AMG REVIEW: True to the disillusioned title, 1979's R. Stevie Moore Quits is a rather dark album filled with minor-key acoustic tunes, experimental tape collage pieces, and moody drones. Of the three styles, the first is the most fruitful: the skeletal, funny/serious "Can't Afford No Food" and the yearning, country-tinged "One Moore Time" are among Moore's finest songs from this period, showing up on many of his compilation LPs and CDs. The second group has some interesting mood pieces (the surreal, largely spoken word "Meagan Elimination") and at least one genuinely good piece, a deconstruction of "The Star-Spangled Banner" that recalls some of Steve Reich's tape recorder works from the '60s. The last group features two standouts, the ten-and-a-half minute instrumental soundscape "Virtually Throughout" (one of several Moore pieces from the '70s that show a strong influence from Fripp & Eno's two '70s albums) and a witty version of the Critters' soft pop classic "Mr. Dyingly Sad" sung through an effects pedal to create an oddly evocative sonic portrait of a terminally depressed robot. Although R. Stevie Moore Quits is basically home demos for songs that didn't make it onto the more professional Clack!, the different styles of songs fit together quite well, and this is one of his more stylistically consistent albums.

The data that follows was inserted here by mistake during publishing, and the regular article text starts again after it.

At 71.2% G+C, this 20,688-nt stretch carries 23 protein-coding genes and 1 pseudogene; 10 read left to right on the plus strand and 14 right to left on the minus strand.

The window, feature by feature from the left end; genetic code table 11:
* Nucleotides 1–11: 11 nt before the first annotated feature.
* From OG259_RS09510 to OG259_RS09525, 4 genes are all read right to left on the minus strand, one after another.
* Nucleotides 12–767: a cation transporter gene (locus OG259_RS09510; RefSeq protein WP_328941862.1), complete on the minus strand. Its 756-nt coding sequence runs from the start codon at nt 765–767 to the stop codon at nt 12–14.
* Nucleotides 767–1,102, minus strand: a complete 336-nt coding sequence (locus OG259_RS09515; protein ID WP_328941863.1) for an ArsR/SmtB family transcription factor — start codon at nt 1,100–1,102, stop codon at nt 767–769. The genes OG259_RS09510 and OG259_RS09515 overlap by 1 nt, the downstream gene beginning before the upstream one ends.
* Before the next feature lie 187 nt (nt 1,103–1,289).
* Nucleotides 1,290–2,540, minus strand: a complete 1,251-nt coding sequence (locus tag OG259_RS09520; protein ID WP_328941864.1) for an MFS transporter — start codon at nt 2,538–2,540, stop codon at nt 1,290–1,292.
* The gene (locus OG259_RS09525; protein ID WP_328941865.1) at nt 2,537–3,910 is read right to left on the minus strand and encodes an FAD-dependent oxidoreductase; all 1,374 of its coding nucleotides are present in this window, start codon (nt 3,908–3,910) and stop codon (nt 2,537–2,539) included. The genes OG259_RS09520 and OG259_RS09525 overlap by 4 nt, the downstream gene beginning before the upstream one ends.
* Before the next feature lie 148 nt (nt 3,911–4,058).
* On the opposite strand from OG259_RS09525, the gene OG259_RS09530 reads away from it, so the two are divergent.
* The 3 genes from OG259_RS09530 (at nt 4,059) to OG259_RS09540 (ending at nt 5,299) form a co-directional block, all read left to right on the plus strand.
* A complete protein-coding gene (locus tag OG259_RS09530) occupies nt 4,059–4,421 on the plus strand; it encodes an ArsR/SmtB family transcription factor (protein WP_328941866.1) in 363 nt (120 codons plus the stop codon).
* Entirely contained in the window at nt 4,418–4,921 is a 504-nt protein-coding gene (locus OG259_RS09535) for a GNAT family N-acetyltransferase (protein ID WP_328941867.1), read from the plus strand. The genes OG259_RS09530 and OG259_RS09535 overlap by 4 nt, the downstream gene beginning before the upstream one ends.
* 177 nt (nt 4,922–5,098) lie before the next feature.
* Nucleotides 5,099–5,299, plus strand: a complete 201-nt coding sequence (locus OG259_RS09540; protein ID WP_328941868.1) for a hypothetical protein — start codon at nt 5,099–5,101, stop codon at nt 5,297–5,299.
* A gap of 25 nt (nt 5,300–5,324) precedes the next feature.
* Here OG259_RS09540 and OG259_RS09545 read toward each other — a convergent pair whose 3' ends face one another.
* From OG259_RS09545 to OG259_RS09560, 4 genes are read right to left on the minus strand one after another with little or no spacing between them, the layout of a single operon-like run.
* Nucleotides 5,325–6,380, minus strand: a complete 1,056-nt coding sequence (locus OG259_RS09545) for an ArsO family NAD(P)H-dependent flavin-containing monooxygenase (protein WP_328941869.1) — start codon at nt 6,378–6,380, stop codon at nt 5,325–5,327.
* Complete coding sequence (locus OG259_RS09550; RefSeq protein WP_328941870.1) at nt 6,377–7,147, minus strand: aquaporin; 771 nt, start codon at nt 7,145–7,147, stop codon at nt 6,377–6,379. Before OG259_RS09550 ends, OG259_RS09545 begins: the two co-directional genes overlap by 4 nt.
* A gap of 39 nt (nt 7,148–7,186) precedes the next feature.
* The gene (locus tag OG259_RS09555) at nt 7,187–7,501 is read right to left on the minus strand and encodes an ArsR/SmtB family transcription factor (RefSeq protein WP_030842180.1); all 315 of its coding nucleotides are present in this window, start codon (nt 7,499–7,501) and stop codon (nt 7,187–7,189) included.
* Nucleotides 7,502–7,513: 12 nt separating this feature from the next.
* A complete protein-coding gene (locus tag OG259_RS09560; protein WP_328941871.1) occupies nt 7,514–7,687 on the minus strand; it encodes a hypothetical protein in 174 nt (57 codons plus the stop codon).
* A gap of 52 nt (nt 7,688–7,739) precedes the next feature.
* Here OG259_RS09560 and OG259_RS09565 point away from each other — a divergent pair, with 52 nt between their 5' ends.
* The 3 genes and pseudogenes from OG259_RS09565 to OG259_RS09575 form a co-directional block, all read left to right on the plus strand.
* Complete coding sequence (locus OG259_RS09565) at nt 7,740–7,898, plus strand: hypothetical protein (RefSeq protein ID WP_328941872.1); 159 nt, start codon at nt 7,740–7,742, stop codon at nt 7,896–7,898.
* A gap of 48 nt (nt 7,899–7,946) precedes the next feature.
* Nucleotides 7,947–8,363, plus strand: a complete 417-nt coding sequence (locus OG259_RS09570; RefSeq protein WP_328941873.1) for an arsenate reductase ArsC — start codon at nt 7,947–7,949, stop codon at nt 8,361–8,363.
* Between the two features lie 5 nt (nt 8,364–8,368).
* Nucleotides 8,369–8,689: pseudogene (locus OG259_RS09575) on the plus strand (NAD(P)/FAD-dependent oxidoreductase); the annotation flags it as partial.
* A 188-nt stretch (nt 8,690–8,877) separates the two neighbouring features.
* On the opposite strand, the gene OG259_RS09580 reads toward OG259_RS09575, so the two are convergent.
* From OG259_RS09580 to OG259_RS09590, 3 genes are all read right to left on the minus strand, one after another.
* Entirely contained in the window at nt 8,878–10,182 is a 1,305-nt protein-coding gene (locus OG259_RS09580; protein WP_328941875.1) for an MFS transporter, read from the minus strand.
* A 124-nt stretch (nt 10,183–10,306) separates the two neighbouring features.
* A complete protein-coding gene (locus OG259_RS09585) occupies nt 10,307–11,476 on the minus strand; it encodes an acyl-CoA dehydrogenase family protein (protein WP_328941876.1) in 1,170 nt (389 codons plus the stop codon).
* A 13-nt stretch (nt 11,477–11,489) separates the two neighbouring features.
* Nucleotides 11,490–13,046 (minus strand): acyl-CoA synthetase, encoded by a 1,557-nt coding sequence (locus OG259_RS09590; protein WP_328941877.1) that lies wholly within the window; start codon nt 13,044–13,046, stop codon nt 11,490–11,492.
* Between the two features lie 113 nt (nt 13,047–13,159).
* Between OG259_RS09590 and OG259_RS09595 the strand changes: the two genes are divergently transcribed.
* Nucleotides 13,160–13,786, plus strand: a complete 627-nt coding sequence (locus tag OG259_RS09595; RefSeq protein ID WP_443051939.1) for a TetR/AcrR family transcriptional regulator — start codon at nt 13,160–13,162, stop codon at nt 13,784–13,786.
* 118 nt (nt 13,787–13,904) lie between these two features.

–Stewart Mason, All Music Guide